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Now old Mr. Johnson had troubles of his own:
He had a yellow cat that wouldn't leave his home.
A special plan, with deception as the key --
One little cat -- how hard could it be? (How hard could it be...?)
"The Cat Came Back" is a hilarious 1988 Animated Short set to the tune of the 1893 comic song, illustrating the eponymous trope taken Serial Escalation. The short, directed by Cordell Barker for Richard Condie and the National Film Board of Canada, features the hapless "Old Mr. Johnson" and his escalating fruitless attempts to relieve himself of the unwanted companionship of the eponymous yellow cat.
This cartoon was nominated for an Academy Award for Best Animated Short, as well as winning over a dozen other awards, and comes in at number 32 on the list of The 50 Greatest Cartoons (the latest one on the list, and one of the few from later than the 1950s).
Not to be confused with The Cat Returns.
Tropes Found In This Cartoon Include:
- All Cloth Unravels: The cat pulls on a thread, completely unraveling the rug and all the curtains.
- Animals Hate Him: Extremely evident; not only is there the cat, but a cow, several hundred rats, and a freaking beetle all serve to make sure Mr. Johnson never gets rid of that cat.
- Bat Out of Hell: Some follow Johnson out of a mine, one even cracking his window as it splats against it.
- Big "What?": Mr. Johnson gives a rather impressive one when answering the door in the beginning.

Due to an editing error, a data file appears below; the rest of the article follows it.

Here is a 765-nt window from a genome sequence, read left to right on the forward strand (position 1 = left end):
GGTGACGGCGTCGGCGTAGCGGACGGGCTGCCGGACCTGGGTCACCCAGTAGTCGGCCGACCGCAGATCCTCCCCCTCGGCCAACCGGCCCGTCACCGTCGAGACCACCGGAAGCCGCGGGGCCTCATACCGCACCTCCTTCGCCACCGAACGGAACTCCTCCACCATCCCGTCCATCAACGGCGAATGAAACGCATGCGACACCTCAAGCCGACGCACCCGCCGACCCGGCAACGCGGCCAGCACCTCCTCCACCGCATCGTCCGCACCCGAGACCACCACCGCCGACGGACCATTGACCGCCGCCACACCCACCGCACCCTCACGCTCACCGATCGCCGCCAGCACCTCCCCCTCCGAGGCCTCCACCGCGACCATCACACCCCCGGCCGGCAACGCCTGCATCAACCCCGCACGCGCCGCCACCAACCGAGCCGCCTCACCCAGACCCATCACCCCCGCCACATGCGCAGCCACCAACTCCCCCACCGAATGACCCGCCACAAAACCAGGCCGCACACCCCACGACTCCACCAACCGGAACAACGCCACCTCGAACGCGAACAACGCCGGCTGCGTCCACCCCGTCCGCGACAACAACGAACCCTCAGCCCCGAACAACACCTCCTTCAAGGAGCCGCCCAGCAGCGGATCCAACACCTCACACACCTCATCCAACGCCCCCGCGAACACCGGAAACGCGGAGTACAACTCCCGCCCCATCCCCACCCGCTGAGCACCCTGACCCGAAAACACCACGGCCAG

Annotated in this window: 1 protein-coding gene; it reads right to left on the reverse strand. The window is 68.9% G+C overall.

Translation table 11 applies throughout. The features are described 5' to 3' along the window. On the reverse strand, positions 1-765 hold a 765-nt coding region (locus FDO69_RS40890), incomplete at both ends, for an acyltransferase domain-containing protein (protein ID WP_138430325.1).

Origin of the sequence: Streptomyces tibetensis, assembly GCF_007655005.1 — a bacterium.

- Bow Ties Are Cool: The kitten wears a bow tie.
- Brick Joke: Johnson blows the house up, sending him flying into the air and killing him. Now an angel, he joyfully mocks the cat, now that he has escaped from its irritating presence, when his own plummeting body smashes the cat dead -- leaving nine little cat angels to follow him through eternity.
- By the Lights of Their Eyes: That small blinking pair of eyes next to Johnson in the dark mine -- is not the cat. Neither are any of the hundreds of others that appear.
- The Cat Came Back: Turned Up to Eleven
- Cats Have Nine Lives: As the angelic Mr. Johnson learns to his horror.
- Chained to a Railway: Old Mr Johnson drives a handcar over no fewer than seven (if not more) women and a cow, before derailing on a beetle .
- Curse Cut Short: When Mr. Johnson sees the cow (See above), he blurts out, "What the fff----?"
- Door Step Baby: Or rather, Doorstop Kitten
- Ear Worm: The eponymous song.
- Everything's Better With Kittens: Inverted with extreme prejudice.
- Joker Immunity: No matter what Johnson does, the cat comes back...
- Killer Rabbit: The cat, of course, whose destructive powers just grow and grow, as the cartoon proceeds.
- Laughing Mad: Mr. Johnson, as the cartoon progresses.
- Matchlight Danger Revelation: In the mine. Unhelpfully blown out by the aforesaid danger.
- Nightmare Fuel: Old Mr. Johnson will never get rid of the cat -- ever.
- Oh Crap: Mr. Johnson experiences this several times, most notably when surrounded by rats and when he realizes that the cat will always come back, even in death.
- Schmuck Bait: Ah, what a cute little kitten!
- Sorry; I Left The Background Music On: The opening notes of the cartoon are revealed to have been Mr. Johnson practicing on the tuba.
- Squiggle Vision
- Tempting Fate: The beginning line "One little cat, how hard could it be?" made it pretty obvious how things would go. Then one of the final verses "The old man knew it couldn't get any worse". Guess what?
- You Can't Fight Fate: Taken to [[Serial Escalation insane extremes. Simply put, getting rid of the cat is not an option.
- You Dirty Rat: They force their unwelcome attentions on Johnson when he falls down a mine shaft.
But The Cat Came Back, the very next day...
- ↑ which subsequently divides neatly in two